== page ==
In conclusion, our results indicate that Slitrk6 is involved in the survival and innervation of sensory neurons in the inner ear, at least in part by modulating neurotrophin–Ntrk signaling. The molecular mechanisms involved in auditory and vestibular axon pathfinding are beginning to be unraveled [41], [42]. The results presented here provide new insight into the mechanisms of innervation in the developing inner ear. Further investigation of the molecular mechanisms of Slitrk6 function will increase our knowledge of sensory neural development of the inner ear.

Materials and Methods

Animals

Animal experiments were approved by the Animal Experiment Committee of the RIKEN Brain Science Institute. The mice were maintained by the Laboratory Animal Facility, Research Resource Center, RIKEN Brain Science Institute.

Generation of Slitrk6-Null Mutant Mice

Slitrk6-null mutant mice were generated as described previously [6], [43]. Briefly, to construct the Slitrk6 targeting vector, overlapping Slitrk6 genomic clones were isolated from a phage library made from mice of the 129SV strain (Stratagene, La Jolla, CA). The targeting construct contained the 1.8-kb 5′ and 5.3-kb 3′ homology regions, and the 3.3-kb fragment containing the ORF of Slitrk6 was replaced with a floxed PGK-neo expression cassette (Fig. 3A). E14 ES cells were transformed with the targeting construct by electroporation and selected with G418. Drug-resistant clones were screened by Southern blot analysis using PstI- and SpeI-digested genomic DNA hybridized, respectively, with a 0.7-kb 5′ genomic fragment corresponding to a genomic sequence outside of the sequence used in the targeting vector and a 0.6-kb PstI PGK-neo probe (Fig. 3A). Chimeric mice were generated by the injection of targeted ES cells into C57BL/6J blastocysts. To excise the PGK-neo cassette, mice with germline transmission of the transgene were first mated with CAG-Cre mouse. The correct excision of the PGK-neo cassette was confirmed by Southern blot analysis (Fig. 3B). The mice carrying the mutated Slitrk6 allele were backcrossed to C57BL/6J for more than 4 generations before analysis. Genotyping of progeny was performed by Southern blot or PCR analysis of genomic DNA extracted from tails. The PCR primers used were Slitrk6S (5′-CAGGAAGCATTCTCTTCTCTGTGA-3′), Slitrk6WTAS (5′-CATTGGTGACTGGGACTGTAGA-3′), and Slitrk6KOAS (5′-GGAAGCTCAGAACACTTACCTG-3′).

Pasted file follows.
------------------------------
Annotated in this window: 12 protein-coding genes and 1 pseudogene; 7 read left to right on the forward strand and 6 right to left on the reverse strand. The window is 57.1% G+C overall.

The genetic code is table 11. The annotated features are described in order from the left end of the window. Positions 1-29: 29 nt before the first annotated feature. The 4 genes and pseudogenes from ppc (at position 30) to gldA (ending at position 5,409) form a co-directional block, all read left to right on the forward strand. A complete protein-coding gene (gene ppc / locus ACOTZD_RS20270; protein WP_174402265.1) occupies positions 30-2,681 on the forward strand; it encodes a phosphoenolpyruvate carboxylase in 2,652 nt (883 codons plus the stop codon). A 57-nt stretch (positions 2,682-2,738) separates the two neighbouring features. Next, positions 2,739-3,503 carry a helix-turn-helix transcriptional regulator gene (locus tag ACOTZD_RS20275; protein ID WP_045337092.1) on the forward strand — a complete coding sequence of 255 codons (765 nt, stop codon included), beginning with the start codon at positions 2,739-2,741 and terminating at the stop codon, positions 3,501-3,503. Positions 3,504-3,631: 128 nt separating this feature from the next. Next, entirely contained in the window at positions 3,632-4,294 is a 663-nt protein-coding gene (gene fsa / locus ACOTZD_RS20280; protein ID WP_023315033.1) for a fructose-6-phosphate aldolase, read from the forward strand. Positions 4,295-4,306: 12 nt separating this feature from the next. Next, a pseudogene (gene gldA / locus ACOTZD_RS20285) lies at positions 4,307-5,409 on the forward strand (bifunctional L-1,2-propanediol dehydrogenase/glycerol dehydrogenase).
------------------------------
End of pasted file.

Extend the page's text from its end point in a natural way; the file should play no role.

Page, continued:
Generation of an Anti-Slitrk6 Antibody